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Food & Hunger

This chef thinks hummus can bring Israel and Palestine together

Flickr: stu_spivack

I’m not a fan of hummus, but I would definitely give it another shot if I was at an authentic Mediterranean restaurant and the meal was 50% off. I think a lot of hummus-haters and lovers would do the same.

That’s the brilliantly simple idea of the owner of the Humus Bar in an area just North of Tel Aviv, Israel—a region that loves hummus.

Book me a flight! Make me a reservation! Hold on, hold on—there’s a catch.

This 50% off hummus meal is only available to pairs. And not just any pairs. A pair that consists of an Israeli Jew and an Arab.

You see, violence has once again escalated in Israel and Palestine. Animosity between the two countries is high. It’s always been high, but flames of hatred have been stoked in the past few years. Looking at just some of the very recent history, Israel heavily bombed Palestine in 2014, killing more than a thousand civilians. Since (and before that) Hamas (or unaffiliated Palestinian groups) has sent a steady stream of missiles into Israel. And kidnappings, attacks and general hatred have become commonplace among the two populations.

It seems to be an intractable problem.

But maybe the most simple and human solutions will work. At least that’s what Kobi Tzafrir—the Humus Shop owner—is hoping to find out.

Arabs love hummus. Jews love hummus. When you strip away nationality, both people share this bond and come from the same human race. There’s no reason why more common ground can’t be found.

A hummus restaurant is an especially powerful place to test this hypothesis, because, as NPR writes, they have become “a litmus test of race relations.”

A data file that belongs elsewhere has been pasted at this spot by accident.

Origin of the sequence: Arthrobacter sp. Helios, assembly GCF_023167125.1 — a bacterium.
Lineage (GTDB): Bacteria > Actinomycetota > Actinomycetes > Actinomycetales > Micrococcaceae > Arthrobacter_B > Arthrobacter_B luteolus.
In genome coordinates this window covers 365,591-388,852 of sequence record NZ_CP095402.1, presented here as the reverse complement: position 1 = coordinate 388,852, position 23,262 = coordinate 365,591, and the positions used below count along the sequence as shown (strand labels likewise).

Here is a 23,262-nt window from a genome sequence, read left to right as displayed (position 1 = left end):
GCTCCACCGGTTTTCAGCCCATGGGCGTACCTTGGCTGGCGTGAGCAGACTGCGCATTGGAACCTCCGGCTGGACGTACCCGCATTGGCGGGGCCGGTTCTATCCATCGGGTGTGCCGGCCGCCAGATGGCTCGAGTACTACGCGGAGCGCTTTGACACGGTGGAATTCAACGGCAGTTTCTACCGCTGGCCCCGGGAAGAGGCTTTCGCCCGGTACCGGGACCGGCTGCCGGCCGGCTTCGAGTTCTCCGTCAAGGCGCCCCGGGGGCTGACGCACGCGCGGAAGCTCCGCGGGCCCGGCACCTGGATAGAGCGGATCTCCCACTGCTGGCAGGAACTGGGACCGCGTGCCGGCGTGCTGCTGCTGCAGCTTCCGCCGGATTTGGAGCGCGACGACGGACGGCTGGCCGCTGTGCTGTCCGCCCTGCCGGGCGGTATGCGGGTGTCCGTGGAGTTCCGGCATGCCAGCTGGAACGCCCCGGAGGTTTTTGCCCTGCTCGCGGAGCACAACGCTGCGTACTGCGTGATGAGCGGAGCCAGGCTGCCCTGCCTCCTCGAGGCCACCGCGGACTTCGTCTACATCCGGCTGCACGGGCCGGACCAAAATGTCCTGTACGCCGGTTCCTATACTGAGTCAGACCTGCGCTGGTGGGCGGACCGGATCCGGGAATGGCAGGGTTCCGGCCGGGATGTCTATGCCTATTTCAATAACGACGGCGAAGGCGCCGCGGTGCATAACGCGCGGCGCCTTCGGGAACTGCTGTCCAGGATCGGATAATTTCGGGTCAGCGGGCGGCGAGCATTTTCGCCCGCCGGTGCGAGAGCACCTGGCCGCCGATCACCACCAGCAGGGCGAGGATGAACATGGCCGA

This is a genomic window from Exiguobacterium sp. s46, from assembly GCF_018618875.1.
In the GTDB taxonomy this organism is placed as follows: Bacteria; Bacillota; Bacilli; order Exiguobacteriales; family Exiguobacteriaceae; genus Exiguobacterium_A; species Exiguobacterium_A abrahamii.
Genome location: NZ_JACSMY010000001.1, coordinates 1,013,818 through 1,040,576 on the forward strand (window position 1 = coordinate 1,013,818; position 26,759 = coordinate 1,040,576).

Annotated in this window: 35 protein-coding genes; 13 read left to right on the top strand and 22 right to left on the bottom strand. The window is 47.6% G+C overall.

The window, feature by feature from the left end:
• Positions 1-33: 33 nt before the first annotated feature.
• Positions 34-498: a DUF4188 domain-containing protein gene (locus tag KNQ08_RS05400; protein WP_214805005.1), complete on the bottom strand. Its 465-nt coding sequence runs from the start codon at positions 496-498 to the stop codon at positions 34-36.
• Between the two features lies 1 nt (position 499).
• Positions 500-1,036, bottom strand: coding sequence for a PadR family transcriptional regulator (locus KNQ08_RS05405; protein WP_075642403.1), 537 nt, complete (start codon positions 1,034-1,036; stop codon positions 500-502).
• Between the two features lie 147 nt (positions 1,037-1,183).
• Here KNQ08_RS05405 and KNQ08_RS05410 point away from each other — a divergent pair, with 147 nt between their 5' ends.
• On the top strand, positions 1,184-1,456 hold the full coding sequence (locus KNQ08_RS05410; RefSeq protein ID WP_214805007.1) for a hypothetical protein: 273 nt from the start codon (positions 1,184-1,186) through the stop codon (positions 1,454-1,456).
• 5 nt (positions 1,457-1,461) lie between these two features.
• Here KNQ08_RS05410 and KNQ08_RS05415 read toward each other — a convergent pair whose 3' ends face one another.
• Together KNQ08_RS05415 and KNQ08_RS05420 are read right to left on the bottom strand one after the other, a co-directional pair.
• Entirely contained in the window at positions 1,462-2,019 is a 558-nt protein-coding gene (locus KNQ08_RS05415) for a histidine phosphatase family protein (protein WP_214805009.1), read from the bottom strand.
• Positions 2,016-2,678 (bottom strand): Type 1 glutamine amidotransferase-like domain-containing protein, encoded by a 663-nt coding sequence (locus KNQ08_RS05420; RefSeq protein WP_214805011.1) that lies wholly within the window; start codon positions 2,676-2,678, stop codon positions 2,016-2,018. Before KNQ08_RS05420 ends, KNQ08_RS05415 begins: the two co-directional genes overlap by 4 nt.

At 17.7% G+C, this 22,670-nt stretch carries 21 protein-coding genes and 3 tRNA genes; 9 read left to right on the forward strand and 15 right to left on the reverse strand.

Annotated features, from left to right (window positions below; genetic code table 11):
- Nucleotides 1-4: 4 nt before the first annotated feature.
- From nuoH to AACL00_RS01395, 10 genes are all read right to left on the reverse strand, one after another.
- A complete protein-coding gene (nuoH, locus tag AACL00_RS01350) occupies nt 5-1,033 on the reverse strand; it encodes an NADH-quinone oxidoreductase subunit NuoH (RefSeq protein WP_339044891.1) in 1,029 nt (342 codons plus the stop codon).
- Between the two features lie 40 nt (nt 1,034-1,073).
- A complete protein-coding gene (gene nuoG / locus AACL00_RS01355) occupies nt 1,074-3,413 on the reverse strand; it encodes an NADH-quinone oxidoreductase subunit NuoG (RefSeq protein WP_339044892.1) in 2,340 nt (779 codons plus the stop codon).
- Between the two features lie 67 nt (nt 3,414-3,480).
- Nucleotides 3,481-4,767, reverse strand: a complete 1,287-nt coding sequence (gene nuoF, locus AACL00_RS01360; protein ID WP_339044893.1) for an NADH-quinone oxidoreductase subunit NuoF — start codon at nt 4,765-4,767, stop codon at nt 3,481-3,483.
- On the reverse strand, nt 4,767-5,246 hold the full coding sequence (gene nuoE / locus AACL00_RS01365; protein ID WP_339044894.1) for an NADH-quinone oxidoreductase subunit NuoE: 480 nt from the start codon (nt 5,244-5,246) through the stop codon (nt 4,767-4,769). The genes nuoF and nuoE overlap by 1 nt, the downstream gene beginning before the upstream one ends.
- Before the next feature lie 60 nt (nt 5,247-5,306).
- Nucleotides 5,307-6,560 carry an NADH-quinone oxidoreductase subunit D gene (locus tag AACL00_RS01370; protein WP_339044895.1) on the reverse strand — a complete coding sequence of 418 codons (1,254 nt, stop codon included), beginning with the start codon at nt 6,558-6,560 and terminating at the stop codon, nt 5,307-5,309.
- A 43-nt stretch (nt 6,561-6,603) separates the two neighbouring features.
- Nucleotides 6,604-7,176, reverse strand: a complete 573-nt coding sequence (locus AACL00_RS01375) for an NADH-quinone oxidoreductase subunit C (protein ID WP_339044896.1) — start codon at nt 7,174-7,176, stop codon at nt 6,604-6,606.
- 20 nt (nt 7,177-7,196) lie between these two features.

Since October, Palestinians have killed 10 Israelis in a series of stabbings and shootings. Israeli security forces have killed at least 48 Palestinians, including Arab Israeli assailants, in the same period. In this environment, Israelis who normally visit Arab restaurants have been shying away from them.

Tzafrir thinks that if enough Arabs and Jews meet one another and get to know one another, then maybe some of the animosity will fade.

It’s a slow process and it will reach only a sliver of the two populations. But it’s a good start at peace—after all, any attempt at peace is a good thing. And business has improved for Tzafrir. 

When these pairs sit down together for some free hummus, they’ll be making a powerful statement of solidarity for everyone to see.  

Solidarity among humans from warring cultures. Solidarity for peace. And solidarity for love of good food.

As Tzafrir told NPR:"If you eat a good hummus, you will feel love from the person who made it," he says. "You don't want to stab him."